"I think it looks like something my Bubbi would have in her apartment. It's too ornate. Too grandma."

Keep in mind I bought the lamp because I liked it and I did not actually want or need her opinion. I only asked because I was sick of catering to her. I wanted her to go out of her way for me this time.

I tried to pretend it did not bother me. I thanked her and gave her what she came for.

"I hope you didn't mind hearing that. I figure you wanted to know the truth or you wouldn't have asked."

I envy her in a few different ways, but most of all I envy her in her obliviousness. It is unmatched.

I just wish I had the courage to tell the truth. My therapist seems to think it is as simple as that. He never tells me what to do or how to do it. He never gives direction, but I prompted him a little harder than normal and maybe he could tell how close I am to cracking lately.

"You could have said, 'Shoshanna, you're right. I did ask for your opinion, but you went too far. There are diplomatic ways to say things, but instead you chose to insult my taste. That is not a quality I look for in a friend. I certainly don't think I have ever been that kind of a friend to you.'"

Keep in mind the poor guy was a fish out of water telling me what to say, but I think it was a valiant effort and I got the point he was trying to make.

"But how can I do that?", I asked him, suddenly tired. "It would be uncomfortable".

"It should be", he shot back. "For HER. You can leave her with that. Why should you be the one left feeling uncomfortable when she's the bitch."

But then what, I thought? If that's the end of the friendship, so be it?

Monday, July 23, 2007

all on a private jet

I watched the You Tube debate tonight. Three things: I'm impressed with Hilary Clinton; I felt bad for Joe Biden when he mentioned that his wife and daughter died; and I love the format; everyone gets their opportunity to ask the candidates questions. That's really all I care to say about that.

I'm going to bed. I didn't sleep well last night. I played a solid game of tennis tonight [still had my ass kicked], had the most delicious split pea soup for dinner from United Bakers, my favourite dairy deli.

No matter what is going on, it is always the simple things that make me happy.

Thursday, July 19, 2007

the sound of smoke

He was out all night, he told me.
By morning he was still too high to drive home.
So he walked west along the water
As the sun came up.
He stood at the shore
The sleeping towers of the city at his back.
It was so quiet he could actually hear the sound of the water.
And he could hear the smoke
Rise up through the mouth of the smoke stacks
Like the sound of tearing paper.
He continued west toward Spadina
And there to his left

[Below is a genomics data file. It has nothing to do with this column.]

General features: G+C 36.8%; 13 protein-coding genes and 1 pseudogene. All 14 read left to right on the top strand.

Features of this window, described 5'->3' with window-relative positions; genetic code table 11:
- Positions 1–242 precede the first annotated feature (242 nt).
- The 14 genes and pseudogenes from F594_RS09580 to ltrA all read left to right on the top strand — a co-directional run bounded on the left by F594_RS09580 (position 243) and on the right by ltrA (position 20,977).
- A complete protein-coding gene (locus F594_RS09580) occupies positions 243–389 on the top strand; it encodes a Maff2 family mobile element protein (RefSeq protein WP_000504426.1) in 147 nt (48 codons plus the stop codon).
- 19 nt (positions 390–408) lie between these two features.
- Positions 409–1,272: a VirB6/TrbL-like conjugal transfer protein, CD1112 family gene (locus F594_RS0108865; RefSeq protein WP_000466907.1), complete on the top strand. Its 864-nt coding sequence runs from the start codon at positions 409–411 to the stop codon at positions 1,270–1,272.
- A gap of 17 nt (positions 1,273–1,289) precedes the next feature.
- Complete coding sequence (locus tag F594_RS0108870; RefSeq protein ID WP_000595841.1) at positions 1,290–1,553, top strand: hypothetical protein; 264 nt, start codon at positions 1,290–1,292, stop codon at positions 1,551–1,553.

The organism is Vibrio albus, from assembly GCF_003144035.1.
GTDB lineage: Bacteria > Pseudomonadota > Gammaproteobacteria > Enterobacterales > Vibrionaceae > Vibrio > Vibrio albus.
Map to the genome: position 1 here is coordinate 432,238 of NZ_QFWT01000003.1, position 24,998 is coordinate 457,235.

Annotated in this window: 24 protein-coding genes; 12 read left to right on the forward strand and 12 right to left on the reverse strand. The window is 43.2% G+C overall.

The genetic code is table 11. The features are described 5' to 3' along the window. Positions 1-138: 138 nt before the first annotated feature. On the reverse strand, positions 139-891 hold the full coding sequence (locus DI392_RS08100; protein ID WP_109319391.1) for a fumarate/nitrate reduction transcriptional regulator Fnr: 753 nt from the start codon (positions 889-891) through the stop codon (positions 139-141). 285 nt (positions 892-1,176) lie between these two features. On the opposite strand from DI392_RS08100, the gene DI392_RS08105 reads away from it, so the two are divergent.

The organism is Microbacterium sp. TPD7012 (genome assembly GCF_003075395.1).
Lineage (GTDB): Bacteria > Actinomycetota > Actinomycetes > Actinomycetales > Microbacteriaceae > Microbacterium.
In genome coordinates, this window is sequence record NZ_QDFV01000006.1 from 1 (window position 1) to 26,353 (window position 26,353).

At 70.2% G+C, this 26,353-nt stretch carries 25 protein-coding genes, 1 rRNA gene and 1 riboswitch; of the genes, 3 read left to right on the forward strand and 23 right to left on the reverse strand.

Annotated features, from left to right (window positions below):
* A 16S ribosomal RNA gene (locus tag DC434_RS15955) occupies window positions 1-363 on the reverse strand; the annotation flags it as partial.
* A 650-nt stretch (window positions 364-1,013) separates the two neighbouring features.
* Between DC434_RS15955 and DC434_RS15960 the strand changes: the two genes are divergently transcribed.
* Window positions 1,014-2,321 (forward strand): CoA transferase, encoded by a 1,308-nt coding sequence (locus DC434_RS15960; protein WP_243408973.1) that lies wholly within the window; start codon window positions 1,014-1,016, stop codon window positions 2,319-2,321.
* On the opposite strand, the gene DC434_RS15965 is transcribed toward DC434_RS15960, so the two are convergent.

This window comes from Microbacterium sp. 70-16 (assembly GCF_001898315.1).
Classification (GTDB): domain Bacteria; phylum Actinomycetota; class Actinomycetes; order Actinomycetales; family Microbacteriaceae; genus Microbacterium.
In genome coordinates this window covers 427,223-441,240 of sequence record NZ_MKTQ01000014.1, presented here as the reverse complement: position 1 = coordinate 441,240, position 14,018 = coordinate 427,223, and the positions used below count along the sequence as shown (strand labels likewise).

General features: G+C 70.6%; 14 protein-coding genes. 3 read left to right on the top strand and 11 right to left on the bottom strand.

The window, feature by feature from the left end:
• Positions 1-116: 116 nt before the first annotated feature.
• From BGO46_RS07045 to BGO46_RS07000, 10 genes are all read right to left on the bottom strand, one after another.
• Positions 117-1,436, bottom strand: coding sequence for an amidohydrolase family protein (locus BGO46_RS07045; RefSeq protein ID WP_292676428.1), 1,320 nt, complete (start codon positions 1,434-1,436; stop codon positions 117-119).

In the grey lake water
Was an enormous fish.
The size of these two tables, he said
Gesturing to the two-seaters between us
Pressed together to seat four.
The fish swam along next to him
At the same pace he was walking.
The fish at his side
In the dark water
And he on the cold concrete.
When he finally turned up toward chinatown.
The fish continued on its way.
And he knew it was a sign.

Sunday, July 15, 2007

black jetta

So I'm biking down Dupont east of Ossington this afternoon when these big dark clouds appear out of nowhere. Of course this time the shitty forecasters DIDN'T call for rain, but rain it did. All week they've been crying rain and all week I lugged my umbrella to work and back for nothing.

So I'm riding my bike and it's spitting and I'm listening to my new favourite metric song, the twist, in my right ear only [for safety], and this beater, a dull black jetta circa 1989 that looked like it had been hand painted, pulls over about 50 metres ahead. I don't really know what 50 metres looks like, but being Canadian I thought it would be a good descriptor. Lets just say a half a block. And I see this hand waiving madly from the driver side window. As I approach, the bald guy in the car is waiving me over so I slow down.

"You can't pass someone on the right side like that", he says.

"What?", I ask. I actually heard him but I'm buying time because I don't know what the hell he's talking about and I'm trying to remember if I did that.

"That car you passed back there. You're gonna get yourself killed passing cars on the right when they stop to turn."

I look over my right shoulder.

"You're going to get me killed by pulling me over in the middle of the road to tell me this", I say. "Other than that, I appreciate the advice."

I pedal away. He passes me angrily a few seconds later, his 1989 motor purring like a harley davidson.